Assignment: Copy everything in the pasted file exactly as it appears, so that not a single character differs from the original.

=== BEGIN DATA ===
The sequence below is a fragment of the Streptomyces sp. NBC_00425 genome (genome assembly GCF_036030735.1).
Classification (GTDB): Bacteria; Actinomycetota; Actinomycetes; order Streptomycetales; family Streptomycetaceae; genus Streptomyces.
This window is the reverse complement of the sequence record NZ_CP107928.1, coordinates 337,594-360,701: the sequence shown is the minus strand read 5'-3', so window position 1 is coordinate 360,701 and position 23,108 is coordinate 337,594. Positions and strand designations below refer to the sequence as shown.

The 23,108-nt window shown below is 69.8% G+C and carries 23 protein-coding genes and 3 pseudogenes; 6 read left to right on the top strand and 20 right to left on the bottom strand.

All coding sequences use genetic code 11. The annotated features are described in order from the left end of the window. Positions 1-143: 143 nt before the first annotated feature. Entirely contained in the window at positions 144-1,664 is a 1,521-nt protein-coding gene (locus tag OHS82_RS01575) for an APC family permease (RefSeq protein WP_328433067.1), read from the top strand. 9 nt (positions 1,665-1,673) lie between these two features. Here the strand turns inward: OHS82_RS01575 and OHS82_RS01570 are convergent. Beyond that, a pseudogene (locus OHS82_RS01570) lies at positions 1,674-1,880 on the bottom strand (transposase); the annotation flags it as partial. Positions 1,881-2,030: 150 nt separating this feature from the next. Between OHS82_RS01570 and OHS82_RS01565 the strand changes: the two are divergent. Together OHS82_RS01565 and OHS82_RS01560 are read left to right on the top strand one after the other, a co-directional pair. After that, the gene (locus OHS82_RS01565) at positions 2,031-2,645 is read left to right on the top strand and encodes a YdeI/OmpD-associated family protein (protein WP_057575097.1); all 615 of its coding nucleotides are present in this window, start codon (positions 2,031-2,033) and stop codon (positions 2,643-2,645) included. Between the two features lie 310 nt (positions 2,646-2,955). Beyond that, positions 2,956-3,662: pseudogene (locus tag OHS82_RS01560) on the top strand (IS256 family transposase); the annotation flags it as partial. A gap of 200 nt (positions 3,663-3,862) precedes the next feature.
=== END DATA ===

The sequence below is a fragment of the Streptomyces sp. NBC_00425 genome (genome assembly GCF_036030735.1).
Classification (GTDB): Bacteria; Actinomycetota; Actinomycetes; order Streptomycetales; family Streptomycetaceae; genus Streptomyces.
This window is the reverse complement of the sequence record NZ_CP107928.1, coordinates 337,594-360,701: the sequence shown is the minus strand read 5'-3', so window position 1 is coordinate 360,701 and position 23,108 is coordinate 337,594. Positions and strand designations below refer to the sequence as shown.

The 23,108-nt window shown below is 69.8% G+C and carries 23 protein-coding genes and 3 pseudogenes; 6 read left to right on the top strand and 20 right to left on the bottom strand.

All coding sequences use genetic code 11. The annotated features are described in order from the left end of the window. Positions 1-143: 143 nt before the first annotated feature. Entirely contained in the window at positions 144-1,664 is a 1,521-nt protein-coding gene (locus tag OHS82_RS01575) for an APC family permease (RefSeq protein WP_328433067.1), read from the top strand. 9 nt (positions 1,665-1,673) lie between these two features. Here the strand turns inward: OHS82_RS01575 and OHS82_RS01570 are convergent. Beyond that, a pseudogene (locus OHS82_RS01570) lies at positions 1,674-1,880 on the bottom strand (transposase); the annotation flags it as partial. Positions 1,881-2,030: 150 nt separating this feature from the next. Between OHS82_RS01570 and OHS82_RS01565 the strand changes: the two are divergent. Together OHS82_RS01565 and OHS82_RS01560 are read left to right on the top strand one after the other, a co-directional pair. After that, the gene (locus OHS82_RS01565) at positions 2,031-2,645 is read left to right on the top strand and encodes a YdeI/OmpD-associated family protein (protein WP_057575097.1); all 615 of its coding nucleotides are present in this window, start codon (positions 2,031-2,033) and stop codon (positions 2,643-2,645) included. Between the two features lie 310 nt (positions 2,646-2,955). Beyond that, positions 2,956-3,662: pseudogene (locus tag OHS82_RS01560) on the top strand (IS256 family transposase); the annotation flags it as partial. A gap of 200 nt (positions 3,663-3,862) precedes the next feature.